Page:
The island is reached by crossing Cuan Sound which is known for its strong currents. The spring tides rush through at 9 miles an hour, creating an interesting ‘step’ in the water. The area is very popular with sailors and you will often see yachts using the momentum of the tide and currents to go through the sound.
Most of the island’s small population (c. 200) lives in the two villages of Cullipool on the west coast and Toberonochy on the east. Some families have been on Luing for generations, but many have settled more recently, lured by the enchantment of the place and unable to leave. Some work on the island, but others go to Oban daily, or further afield. Young children attend the island school but go to Oban High for secondary education.
Luing Stores in Cullipool sells newspapers, magazines, postcards, milk, local eggs, local meat and all the usual necessities. A post office is operated from the shop. If you wish to order groceries and perhaps a daily newspaper before your arrival, contact Gordon Robbie on 01852 314114. He can then send you a list of the stock and is willing to meet you off the ferry with your order, keep it at the shop for you, or deliver it to the cottage.
A famous and unique herd of prize beef cattle are reared on the island from which they take their name. The island is also well known for its delicious ‘prawns’ (langoustines) and lobsters, and, if you give some notice, these can be purchased from the local fishermen.
There are plenty of enjoyable walks on the island; a trip to the highest point is rewarded by outstanding views of the Atlantic and many islands around Luing. It’s also a good vantage point for the frequently wonderful sunsets. Luing is ideal for cycling. Bicycles can be hired from the Sunnybrae Caravan Site.
The island and its environs are a rich natural habitat for birds of prey, sea otters, seals, wild deer, wild goats, hares, dolphins and sharks basking in the warmth of the Gulf Stream.
From nearby Ellenabeich on Seil, you can take a trip in a high-speed RIB to see the famous Corryvreckan whirlpool, said to be the third largest in the world; deer are also to be seen, along with seals, sea eagles, dolphins, whales and a host more if you are lucky. Sea-fari will also arrange trips to some of the more inaccessible islands, including the magical Holy Isle with its remains of an 8th-century monastic settlement and where St Columba’s mother, Eithne, is said to be buried. While you are at Ellenabeich, take the ferry to Easdale (a very short distance) and walk round this pretty little island which was another of the slate-mining islands of the past.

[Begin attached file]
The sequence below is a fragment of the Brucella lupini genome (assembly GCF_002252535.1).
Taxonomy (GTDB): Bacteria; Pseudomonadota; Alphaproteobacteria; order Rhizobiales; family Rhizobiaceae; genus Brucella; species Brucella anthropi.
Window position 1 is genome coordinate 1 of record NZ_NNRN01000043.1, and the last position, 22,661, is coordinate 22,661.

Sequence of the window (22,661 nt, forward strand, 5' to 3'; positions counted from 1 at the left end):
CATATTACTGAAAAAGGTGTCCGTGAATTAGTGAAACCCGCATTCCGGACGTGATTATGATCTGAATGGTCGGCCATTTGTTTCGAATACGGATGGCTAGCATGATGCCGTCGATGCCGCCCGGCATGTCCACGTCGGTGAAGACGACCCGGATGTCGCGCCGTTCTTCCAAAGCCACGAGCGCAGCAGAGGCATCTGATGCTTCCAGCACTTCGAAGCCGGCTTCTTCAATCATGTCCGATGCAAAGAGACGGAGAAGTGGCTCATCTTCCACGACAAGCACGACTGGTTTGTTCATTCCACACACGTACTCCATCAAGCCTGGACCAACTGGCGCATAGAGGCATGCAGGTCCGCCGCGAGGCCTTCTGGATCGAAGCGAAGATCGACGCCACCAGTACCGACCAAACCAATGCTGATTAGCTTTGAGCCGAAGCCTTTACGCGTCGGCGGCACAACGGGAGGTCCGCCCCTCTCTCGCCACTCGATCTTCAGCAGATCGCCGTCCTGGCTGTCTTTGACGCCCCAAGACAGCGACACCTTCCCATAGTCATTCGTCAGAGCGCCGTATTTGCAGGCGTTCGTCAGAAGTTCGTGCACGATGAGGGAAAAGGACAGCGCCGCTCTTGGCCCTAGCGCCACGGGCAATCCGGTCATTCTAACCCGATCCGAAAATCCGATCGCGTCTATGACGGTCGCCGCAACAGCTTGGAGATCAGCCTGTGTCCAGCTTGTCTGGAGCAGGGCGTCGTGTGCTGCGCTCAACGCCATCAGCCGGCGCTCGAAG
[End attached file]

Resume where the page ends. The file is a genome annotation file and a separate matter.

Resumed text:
Similar trips can also be arranged with Sea-Life Adventures on board Porpoise II, a comfortable hard boat suitable for all the family. The highly experienced skipper is a marine biologist with an in-depth knowledge of the local area, making for a fascinating experience. With a spacious cabin, toilet and refreshments on board, this is an excellent way to get to know the local area and its wildlife.
Another way to see the islands and explore the local area is on board one of Coastal Connections’ 11-metre cabined RIBs. Try their ‘wildlife and castles’ 2-hour trip from Oban or a day trip to Tobermory, giving you time to explore this picturesque village.
If you want to get closer to the wildlife and can kayak, then why not join up with a local sea kayaking guide who will show you the best that the area has to offer, including the Garvellachs, Corryvreckan whirlpool and local islands.
Luing community has two skiffs and the rowing club meets on a Tuesday evening at 7 o’clock, by the floating pontoon on your right as you leave Cullipool village. Go along and have a go, which you are welcome to do for a donation to the club funds.
Bicycles with trailers and tag-alongs can be hired from Sunnybrae Caravan Park which is just on the left as you rise up the road when leaving the ferry. Tel: 01852 314274.
Paula Roberts based at Toberonochy on Luing is very experienced in massage and Reiki, and is also a beauty therapist. Tel: 01852 314120 or 07842 166853.
Oban is set round a picturesque harbour from which there are regular ferries to many of the larger islands. It has a number of good places to eat, including a chocolate factory/cafe and the Waterfront seafood restaurant (right on the quay from which the island ferries depart), and there is a cinema, swimming pool, museum, distillery and a wide variety of shops. From Oban, you can take a ferry to the island of Kerrera (opposite the harbour). There is a good cafe there in the summer.